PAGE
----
Why we love it: Users often say the storyline is what keeps them playing through Scythe over and over again. It takes place in an alternate 1920s just after WW1. It is a futuristic, "steampunky" world with giant machines called "Mechs." You play as a fallen leader of an Eastern European country trying to restore your nation to greatness. We like this game because of its streamlined gameplay. Everything flows quickly and smoothly, with no rounds or phases. Also, there are very few elements of luck in this game. It relies heavily on strategy and puts you in complete control over your fate. 

Gameplay: In the solo version of this game, you play against an opponent represented by an "AI" deck of cards. You and your opponent are each trying to restore your faction to glory. You do this by gathering resources and gaining popularity, which will enable you to earn coins and achievements. The game ends when you or your opponent have completed six achievements, at which point, whoever has more coins wins. 

Verdict: This is our top pick for Engine Building Games. If you've enjoyed Engine Building Games such as Settlers of Catan and want to mix it up, this is the perfect game for you.

7. Terraforming Mars


  • Price: ~$70
  • Game type: Engine Building 
  • Duration: 120 minutes
  • Ages: 12 and up
  • Players: 1 - 5
Terraforming Mars

Why we love it: This is an extremely satisfying Engine Builder - perfect for those who are new to the genre. You can get the hang of this game fairly quickly, but it still presents quite the challenge and keeps you engaged. Many people say the solo mode of Terraforming Mars is better than multiplayer. Instead of trying to get more victory points, the goal is to terraform all of Mars in 14 rounds. I failed my first two attempts at this game, but I just had to keep playing until I won… I was hooked.

Gameplay: In Terraforming Mars, you play as a corporation sponsored by the World Government to make Mars habitable for migrants from Earth. To do this, you will target three global parameters: oxygen, temperature, and ocean. All must reach their goals in 14 rounds. Each round, or "generation", has four phases: Play Order, Research, Action, and Production. As the game progresses, you will gather resources, fund projects, buy cards for your decks, exchange resources for increased temperature or oxygen levels, collect income, build facilities, and more. This is an Engine-Building game, so you will need to manage your time between gathering income and resources, and targeting the global parameters directly.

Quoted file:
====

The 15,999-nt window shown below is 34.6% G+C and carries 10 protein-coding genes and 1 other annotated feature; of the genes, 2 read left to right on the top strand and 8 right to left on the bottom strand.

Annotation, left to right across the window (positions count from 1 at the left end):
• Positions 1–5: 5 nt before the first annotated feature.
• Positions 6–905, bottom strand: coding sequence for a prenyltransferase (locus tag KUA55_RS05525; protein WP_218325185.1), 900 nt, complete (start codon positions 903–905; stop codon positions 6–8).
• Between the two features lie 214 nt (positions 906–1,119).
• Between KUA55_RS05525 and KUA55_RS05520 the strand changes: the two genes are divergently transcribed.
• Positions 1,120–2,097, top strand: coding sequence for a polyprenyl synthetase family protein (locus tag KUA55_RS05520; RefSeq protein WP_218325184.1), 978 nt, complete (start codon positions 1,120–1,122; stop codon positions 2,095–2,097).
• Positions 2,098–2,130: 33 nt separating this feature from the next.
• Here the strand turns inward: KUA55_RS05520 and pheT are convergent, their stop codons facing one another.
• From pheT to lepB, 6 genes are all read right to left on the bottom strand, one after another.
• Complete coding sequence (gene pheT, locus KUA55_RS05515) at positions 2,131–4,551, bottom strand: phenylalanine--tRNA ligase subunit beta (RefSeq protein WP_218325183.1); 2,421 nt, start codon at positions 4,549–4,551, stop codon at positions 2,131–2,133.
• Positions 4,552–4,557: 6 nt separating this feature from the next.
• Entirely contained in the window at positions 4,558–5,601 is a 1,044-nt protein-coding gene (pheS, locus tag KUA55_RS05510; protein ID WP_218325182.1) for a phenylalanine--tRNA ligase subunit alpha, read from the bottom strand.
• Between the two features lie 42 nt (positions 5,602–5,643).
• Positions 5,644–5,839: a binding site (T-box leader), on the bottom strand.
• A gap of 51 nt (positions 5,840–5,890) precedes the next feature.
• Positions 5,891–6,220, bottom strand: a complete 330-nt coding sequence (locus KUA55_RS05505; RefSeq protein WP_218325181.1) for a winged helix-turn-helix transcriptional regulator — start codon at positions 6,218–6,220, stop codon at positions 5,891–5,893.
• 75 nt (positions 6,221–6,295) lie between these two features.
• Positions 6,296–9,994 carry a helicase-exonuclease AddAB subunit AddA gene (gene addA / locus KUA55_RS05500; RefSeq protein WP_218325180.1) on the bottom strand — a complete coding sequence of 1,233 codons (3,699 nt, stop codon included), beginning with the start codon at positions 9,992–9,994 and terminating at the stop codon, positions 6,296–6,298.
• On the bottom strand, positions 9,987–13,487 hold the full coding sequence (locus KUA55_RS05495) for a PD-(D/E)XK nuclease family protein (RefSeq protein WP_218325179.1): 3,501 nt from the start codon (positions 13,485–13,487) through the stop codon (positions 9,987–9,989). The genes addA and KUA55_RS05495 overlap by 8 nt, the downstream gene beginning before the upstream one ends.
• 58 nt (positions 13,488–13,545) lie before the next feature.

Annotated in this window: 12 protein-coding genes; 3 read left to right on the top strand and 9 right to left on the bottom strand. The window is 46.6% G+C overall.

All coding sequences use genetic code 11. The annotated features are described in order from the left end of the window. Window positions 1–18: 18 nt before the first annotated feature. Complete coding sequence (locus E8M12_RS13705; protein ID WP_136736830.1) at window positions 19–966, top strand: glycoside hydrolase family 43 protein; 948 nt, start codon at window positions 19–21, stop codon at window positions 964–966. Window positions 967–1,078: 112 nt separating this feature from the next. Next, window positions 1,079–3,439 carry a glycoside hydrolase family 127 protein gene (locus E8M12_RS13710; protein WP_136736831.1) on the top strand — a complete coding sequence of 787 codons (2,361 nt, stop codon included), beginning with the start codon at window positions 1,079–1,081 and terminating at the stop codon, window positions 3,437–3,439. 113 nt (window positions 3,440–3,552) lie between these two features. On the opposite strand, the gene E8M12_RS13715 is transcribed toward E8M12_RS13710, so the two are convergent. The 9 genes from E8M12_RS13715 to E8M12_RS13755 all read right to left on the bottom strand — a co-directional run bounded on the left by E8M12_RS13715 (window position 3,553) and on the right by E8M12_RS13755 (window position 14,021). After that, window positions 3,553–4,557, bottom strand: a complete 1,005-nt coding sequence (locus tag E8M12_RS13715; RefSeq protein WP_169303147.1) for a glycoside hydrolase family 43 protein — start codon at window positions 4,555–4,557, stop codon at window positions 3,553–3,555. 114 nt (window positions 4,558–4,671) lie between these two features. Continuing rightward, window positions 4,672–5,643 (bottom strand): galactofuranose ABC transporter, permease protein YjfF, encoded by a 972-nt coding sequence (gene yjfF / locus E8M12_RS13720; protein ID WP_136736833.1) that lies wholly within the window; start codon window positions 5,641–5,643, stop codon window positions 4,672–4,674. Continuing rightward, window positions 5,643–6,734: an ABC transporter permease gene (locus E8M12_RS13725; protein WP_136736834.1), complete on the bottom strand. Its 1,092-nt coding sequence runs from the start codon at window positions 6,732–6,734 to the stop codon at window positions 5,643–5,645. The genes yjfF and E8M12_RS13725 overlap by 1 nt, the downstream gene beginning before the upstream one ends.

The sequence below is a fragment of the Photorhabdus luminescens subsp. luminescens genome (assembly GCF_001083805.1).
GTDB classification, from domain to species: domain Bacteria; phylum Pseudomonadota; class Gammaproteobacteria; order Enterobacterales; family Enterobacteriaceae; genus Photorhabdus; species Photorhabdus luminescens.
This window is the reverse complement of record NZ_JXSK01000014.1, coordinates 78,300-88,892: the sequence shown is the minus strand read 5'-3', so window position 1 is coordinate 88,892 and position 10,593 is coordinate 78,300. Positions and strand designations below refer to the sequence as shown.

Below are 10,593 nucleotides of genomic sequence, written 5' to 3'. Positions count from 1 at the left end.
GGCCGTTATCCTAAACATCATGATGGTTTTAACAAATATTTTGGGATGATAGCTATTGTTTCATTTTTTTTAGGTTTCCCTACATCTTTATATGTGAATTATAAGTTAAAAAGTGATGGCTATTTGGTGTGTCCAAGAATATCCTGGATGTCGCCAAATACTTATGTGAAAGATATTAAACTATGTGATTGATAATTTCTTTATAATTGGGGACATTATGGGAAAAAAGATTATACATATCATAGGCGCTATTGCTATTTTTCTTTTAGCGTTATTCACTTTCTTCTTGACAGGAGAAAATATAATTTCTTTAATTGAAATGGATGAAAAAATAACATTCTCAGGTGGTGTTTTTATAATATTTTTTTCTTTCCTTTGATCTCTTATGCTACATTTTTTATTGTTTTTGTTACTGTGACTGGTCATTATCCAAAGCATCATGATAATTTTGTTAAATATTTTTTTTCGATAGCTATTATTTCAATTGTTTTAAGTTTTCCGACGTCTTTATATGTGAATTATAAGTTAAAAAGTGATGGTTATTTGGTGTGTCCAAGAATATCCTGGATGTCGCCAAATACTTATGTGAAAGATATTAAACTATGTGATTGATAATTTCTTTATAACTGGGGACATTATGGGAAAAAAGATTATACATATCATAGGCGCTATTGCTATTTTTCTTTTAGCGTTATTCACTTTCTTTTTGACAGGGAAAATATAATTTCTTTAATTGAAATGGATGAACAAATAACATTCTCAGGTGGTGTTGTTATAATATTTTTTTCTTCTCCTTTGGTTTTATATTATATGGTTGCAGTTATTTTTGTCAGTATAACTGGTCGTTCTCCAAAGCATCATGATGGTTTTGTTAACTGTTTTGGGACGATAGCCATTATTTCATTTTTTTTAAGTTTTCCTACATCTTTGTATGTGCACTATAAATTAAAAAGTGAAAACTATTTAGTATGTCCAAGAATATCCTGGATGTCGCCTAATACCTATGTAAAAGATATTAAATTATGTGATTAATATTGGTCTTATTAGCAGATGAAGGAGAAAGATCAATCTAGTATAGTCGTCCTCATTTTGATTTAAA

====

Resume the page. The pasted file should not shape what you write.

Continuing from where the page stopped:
Verdict: If you're not too familiar with Engine-Building games, this is the perfect place to start!

8. Fields of Arle


  • Price: ~$64
  • Game type: Resource management, farming, strategy
  • Duration: 60 - 120 minutes
  • Ages: 13 and up
  • Players: 1 -2
Fields of Arle

Why we love it: A lot of board games out there today seem to lean towards the fantasy or science fiction direction. We know that's not everyone's cup of tea. In the sea of dragon-slaying, robot-destroying, world-building, epic fantasy adventure games out there, Fields of Arle comes like a breath of fresh air for those of us who just want to farm crops, trade some wares, take care of livestock, and manage resources. 

This game scratches that analytical itch that many of us have. If you love budgeting, logistics, resource management, and organization, then you'll love this game.

Gameplay: The village of Arle in East Frisia is developing rapidly due to its rich and fertile soil. As a resident of Arle, you're here to share in the town's growing prosperity. You can do this through farming flax, growing grain, breeding livestock, building dikes to hold back the floods, cutting lumber, starting a transportation business, trading goods, and more. Regardless of what route you choose, you will have to build prestigious buildings such as churches or libraries to help you score points. The objective of the game is to score as many points as possible in 19 rounds. Each round is a season alternating between Summer and Winter.

Verdict: This game is perfect for those logistical, analytical people who like to organize, budget, and make spreadsheets just for fun. If you got hooked on Farmville back in 2010 and want to take it to the next level, Fields of Arle is for you.

9. Too Many Bones


  • Price: $149
  • Game type: Cooperative, RPG, Dice-Building - Dice-Building games have the same concept as deck building except instead of adding cards to your deck, you're adding dice.
  • Duration: 60 to 120 minutes
  • Ages: 12 and up
  • Players: 1 - 4

Too Many Bones

Why we love it: This game created a new genre: dice building… and it works wonderfully. If you like Deck-Building games and are looking for a fun twist, then you have to try Too Many Bones. Don't let all the dice fool you; this game is chock-full of strategy. You'll make tons of important decisions along the way, which will have you weighing risk and reward tradeoffs and solving logic puzzles. It's also a very rewarding RPG that allows you to customize and upgrade your hero as the game progresses.